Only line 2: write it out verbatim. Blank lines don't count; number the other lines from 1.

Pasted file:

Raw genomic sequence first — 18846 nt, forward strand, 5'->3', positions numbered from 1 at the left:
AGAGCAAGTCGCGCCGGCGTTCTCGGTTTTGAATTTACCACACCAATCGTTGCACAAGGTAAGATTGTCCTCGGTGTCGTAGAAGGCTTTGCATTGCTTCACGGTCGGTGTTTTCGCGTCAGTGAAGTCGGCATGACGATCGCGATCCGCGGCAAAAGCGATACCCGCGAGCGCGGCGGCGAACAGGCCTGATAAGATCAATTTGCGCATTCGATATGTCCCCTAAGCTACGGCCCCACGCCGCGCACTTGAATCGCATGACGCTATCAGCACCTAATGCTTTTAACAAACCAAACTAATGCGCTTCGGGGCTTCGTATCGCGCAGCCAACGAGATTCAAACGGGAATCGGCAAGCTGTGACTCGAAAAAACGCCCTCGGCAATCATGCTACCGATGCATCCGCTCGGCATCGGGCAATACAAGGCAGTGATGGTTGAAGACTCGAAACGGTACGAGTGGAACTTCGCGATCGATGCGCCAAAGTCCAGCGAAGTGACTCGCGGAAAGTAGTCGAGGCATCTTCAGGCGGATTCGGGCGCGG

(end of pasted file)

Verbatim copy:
AGAGCAAGTCGCGCCGGCGTTCTCGGTTTTGAATTTACCACACCAATCGTTGCACAAGGTAAGATTGTCCTCGGTGTCGTAGAAGGCTTTGCATTGCTTCACGGTCGGTGTTTTCGCGTCAGTGAAGTCGGCATGACGATCGCGATCCGCGGCAAAAGCGATACCCGCGAGCGCGGCGGCGAACAGGCCTGATAAGATCAATTTGCGCATTCGATATGTCCCCTAAGCTACGGCCCCACGCCGCGCACTTGAATCGCATGACGCTATCAGCACCTAATGCTTTTAACAAACCAAACTAATGCGCTTCGGGGCTTCGTATCGCGCAGCCAACGAGATTCAAACGGGAATCGGCAAGCTGTGACTCGAAAAAACGCCCTCGGCAATCATGCTACCGATGCATCCGCTCGGCATCGGGCAATACAAGGCAGTGATGGTTGAAGACTCGAAACGGTACGAGTGGAACTTCGCGATCGATGCGCCAAAGTCCAGCGAAGTGACTCGCGGAAAGTAGTCGAGGCATCTTCAGGCGGATTCGGGCGCGG